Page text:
Air Panama into the Major Leagues

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PANAMA CITY,Panama–After becoming the sole domestic airline, Air Panama is ready to expand its wings and move into the “Major Leagues” of the airline business. On August 2013  the airline received one Boeing 737-300 and another on October adding to the existing fleet of regional jets Fokker 100s and a Fokker 70. It is expected Air Panama to announce in the next months the new international routes but is rumored the 737s will be used for flights to San Jose, Costa Rica; several cities in Colombia, Miami and also the Cayman Islands. Flights to other Central American cities are a possibility. As of June 2013, the airline is awaiting the approval of both the Panamanian and Caymanian aeronautical authorities for these scheduled passenger flights. After the demise of Air Panama International in 1990, the name was unused until in 2006 when PARSA (the original name of Air Panama), adopted the iconic name. Air Panama operates from both Marcos A. Gelabert International Airport (Albrook) and Tocumen International Airport.

Air Panama's Boeing 737-300s arrives in San Jose International Airport. The airliner will be painted with Air Panama's livery at Coopesa.
Air Panama’s Boeing 737-300s arrives in San Jose International Airport. The airliner will be painted with Air Panama’s livery at Coopesa.

The Salvadorian Start-up

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SAN SALVADOR, El Salvador–For decades the airfares between the Central American capitals and most important cities have been as expensive or even more than a ticket to Miami, New York or Los Angeles. The Central American airlines of the 1970s like Aviateca, TACA International Airlines, SAHSA, TAN, LANICA, Aeronica, LACSA and COPA had almost an understanding of charging the same fares. In the 1990s when TACA International Airlines purchased the ill-managed Aviateca, SAHSA and LACSA, its merged consortium knowned as GRUPO TACA practically monopolized the intra-Central American market. Fares from San Salvador to Panama City could be as high as $500.00 and fares from San Jose to Guatemala City could be as high as $400.00. In 2009 when TACA Airlines and Avianca announced the merger between the two carriers, it was clear that the monopolistic practices of  the Central American market were going to be extended way beyond Colombia. In 2013 a group of entrepeneurs in El Salvador announced the creation of the first Low Cost Carrier (LCC) in the region under the name of VECA (Vuelos Economicos Centro Americanos). The airline is expected to operate from Comalapa International Airport (45 minutes away from San Salvador) to the capitals of Central America and important cities like San Pedro-Sula in Honduras and Liberia in Costa Rica. The airline will operate modern Airbus A-319s and will break the supreme monopolistic hold of both Avianca (the former TACA Airlines) and COPA Airlines, both carriers members of Star Alliance. In cities of the United States with high density Salvadorian population such as Los Angeles, Washington, New York and Houston the news of the Salvadorian start-up has been welcomed with enthusiasm. What is not clear yet is if VECA Airlines will ever spread its wings from El Salvador to the U.S. The airline is expected to start services in the first quarter of 2014.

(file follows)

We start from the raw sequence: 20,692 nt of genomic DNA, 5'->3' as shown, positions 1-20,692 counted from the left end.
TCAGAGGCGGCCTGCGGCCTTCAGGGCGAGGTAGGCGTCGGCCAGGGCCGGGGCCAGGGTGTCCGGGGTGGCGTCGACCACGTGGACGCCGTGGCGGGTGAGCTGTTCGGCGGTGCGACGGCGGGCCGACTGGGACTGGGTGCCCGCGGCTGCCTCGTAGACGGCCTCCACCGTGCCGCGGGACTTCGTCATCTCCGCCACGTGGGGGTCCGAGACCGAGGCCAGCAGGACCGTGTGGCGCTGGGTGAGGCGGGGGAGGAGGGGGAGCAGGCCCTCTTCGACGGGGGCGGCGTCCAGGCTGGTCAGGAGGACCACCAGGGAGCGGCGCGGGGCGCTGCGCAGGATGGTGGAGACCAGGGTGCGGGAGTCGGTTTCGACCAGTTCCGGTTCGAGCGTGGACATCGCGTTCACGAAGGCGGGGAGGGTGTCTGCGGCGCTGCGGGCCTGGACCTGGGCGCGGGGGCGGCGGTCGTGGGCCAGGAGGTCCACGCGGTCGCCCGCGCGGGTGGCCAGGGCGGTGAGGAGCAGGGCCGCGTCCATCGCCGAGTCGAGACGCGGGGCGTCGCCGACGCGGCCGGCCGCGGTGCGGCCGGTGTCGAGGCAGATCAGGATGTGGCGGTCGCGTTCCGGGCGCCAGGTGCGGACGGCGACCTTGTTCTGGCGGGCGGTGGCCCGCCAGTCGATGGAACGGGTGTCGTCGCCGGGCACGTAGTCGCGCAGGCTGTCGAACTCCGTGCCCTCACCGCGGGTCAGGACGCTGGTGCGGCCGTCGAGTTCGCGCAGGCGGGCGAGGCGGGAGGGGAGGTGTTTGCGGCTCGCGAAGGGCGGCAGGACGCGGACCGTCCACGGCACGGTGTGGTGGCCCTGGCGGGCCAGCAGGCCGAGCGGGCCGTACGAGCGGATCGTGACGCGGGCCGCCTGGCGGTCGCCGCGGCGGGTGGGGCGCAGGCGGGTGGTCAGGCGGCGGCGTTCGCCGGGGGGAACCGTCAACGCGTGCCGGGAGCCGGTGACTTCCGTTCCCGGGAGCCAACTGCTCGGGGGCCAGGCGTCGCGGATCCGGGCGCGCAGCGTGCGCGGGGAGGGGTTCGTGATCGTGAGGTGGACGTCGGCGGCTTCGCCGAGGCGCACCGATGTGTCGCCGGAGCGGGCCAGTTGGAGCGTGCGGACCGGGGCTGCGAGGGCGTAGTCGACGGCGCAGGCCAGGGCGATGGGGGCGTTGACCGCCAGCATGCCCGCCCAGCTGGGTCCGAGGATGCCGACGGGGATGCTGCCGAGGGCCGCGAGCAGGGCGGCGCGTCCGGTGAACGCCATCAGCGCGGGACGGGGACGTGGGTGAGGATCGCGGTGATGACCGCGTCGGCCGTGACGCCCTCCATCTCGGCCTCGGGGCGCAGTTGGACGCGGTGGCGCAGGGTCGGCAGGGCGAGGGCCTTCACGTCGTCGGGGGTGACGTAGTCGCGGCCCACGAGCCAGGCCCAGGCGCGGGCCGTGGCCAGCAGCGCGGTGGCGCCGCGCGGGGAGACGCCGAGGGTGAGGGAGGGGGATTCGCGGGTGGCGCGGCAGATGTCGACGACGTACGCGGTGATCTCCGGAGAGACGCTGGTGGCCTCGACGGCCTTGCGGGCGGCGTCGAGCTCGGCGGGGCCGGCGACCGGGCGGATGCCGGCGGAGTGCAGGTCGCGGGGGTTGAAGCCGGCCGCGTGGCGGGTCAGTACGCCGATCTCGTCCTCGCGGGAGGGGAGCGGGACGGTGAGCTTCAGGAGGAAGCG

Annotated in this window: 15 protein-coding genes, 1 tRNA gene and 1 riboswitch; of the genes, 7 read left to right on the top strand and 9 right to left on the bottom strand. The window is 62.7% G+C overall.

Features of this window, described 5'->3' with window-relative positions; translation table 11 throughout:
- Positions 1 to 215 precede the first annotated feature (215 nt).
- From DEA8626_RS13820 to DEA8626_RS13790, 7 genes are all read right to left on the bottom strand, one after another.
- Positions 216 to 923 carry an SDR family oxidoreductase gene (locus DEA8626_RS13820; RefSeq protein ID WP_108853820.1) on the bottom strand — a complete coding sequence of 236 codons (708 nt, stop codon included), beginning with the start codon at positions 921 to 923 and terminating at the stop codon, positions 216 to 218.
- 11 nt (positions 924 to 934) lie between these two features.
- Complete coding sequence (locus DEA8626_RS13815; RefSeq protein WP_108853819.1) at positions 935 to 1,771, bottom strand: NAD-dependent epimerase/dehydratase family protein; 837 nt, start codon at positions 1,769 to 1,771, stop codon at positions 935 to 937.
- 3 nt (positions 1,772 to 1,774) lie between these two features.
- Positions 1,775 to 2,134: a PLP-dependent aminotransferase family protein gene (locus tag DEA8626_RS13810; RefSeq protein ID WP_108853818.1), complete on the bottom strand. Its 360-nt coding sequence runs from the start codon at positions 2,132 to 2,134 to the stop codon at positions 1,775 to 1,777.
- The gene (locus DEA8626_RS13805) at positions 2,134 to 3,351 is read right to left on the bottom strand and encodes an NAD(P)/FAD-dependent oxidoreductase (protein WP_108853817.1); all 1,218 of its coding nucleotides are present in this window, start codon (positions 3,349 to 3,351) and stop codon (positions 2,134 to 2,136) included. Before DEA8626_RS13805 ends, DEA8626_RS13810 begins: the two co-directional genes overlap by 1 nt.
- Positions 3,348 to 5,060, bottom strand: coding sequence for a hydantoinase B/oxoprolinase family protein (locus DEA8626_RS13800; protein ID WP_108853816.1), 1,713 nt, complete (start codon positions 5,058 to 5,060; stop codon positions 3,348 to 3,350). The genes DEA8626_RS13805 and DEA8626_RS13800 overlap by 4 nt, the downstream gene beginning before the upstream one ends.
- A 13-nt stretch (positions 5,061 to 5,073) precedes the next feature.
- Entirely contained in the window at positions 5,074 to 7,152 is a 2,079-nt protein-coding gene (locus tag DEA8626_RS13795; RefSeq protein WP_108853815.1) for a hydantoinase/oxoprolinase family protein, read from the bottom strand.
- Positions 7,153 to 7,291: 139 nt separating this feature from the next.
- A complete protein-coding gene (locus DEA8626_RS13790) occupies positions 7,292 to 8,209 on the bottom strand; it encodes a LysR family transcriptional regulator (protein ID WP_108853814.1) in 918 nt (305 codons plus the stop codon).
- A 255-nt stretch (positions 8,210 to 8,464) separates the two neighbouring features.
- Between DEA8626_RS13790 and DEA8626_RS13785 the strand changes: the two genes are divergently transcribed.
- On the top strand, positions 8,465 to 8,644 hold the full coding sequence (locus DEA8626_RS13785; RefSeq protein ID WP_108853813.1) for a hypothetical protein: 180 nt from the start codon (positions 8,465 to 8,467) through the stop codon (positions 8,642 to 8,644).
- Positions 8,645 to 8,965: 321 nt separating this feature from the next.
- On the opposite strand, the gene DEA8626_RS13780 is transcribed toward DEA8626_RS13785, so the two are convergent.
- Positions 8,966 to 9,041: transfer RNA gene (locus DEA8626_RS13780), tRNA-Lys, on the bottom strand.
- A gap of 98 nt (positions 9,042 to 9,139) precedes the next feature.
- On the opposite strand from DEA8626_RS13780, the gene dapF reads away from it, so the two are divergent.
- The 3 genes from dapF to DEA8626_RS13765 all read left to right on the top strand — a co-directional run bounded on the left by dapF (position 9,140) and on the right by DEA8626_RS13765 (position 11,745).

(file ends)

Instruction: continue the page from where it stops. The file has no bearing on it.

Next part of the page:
VECA Airlines modern logo uses the colours of the Salvadoran flag.
VECA Airlines modern logo uses the colours of the Salvadorian flag.

Central American Airline Cemetery

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Aerolineas Nicaraguenses S.A. (Aeronica) has been the only Central American carrier to operate the Soviet built Tupolev TU-154M.
Aerolineas Nicaraguenses S.A. (Aeronica) has been the only Central American carrier to operate the Soviet built Tupolev TU-154M.

SAN JOSE,Costa Rica–The airline cemetery in Central America is quite full now. The airline industry has changed dramatically since it was born in the 1930s in the Isthmus. Guatemala used to have airlines like AeroQuetzal, TikalJets and flag carrier Aerolineas de Guatemala (AVIATECA). The latter was absorbed by TACA International Airlines. Honduras had several carriers, Transportes Aereos Nacionales (TAN), Servicio Aereo de Honduras (SAHSA) and SOL Air. Nicaragua had Lineas Aereas de Nicaragua (LANICA) that folded its wings in 1980. The Sandinista regime created Aerolineas Nicaraguenses S.A. (AERONICA) that also closed in the 1990s. TACA International created Nicaraguense de Aviacion (NICA) that was also absorbed into GRUPO TACA in 1998. Costa Rica has been the Central American nation with the most airlines; Empresa Nacional de Transporte Aereo (ENTA), Lineas Aereas Costarricenses (LACSA), RANSA, SANSA, Vuelos Especiales Liberianos (VEL), Aero Costa Rica S.A. (ACORISA) and Aeropostal Alas de Centro America. ACORISA operated for five years and folded its wings in September 1997. LACSA and SANSA were fully absorbed by GRUPO TACA in 1998. Panama has had several airlines too; PAISA, Air Panama International, Aeroperlas and Compañia Panameña de Aviacion (COPA). Aeroperlas was purchased by GRUPO TACA and suspended operations in 2012. Air Panama International also folded its wings after Noriega was deposed, but a new domestic airline was formed using the same name. Finally El Salvador has had only one international airline; Transportes Aereos Centro Americanos (TACA International Airlines). The airline originally was founded in Honduras in 1931 but became the Salvadorian flag carrier. In the 1990s TACA bought the flag carriers of Central America and in 2009 it was merged into Colombian airline AVIANCA.  The disappearance of all these airlines and flag carriers has created the need of new start-ups. For 2014 two new airlines will appear in Central America: LCC Salvadorian airline Vuelos Economicos Centro Americanos (VECA) and Costa Rican flag carrier TICOS AIR.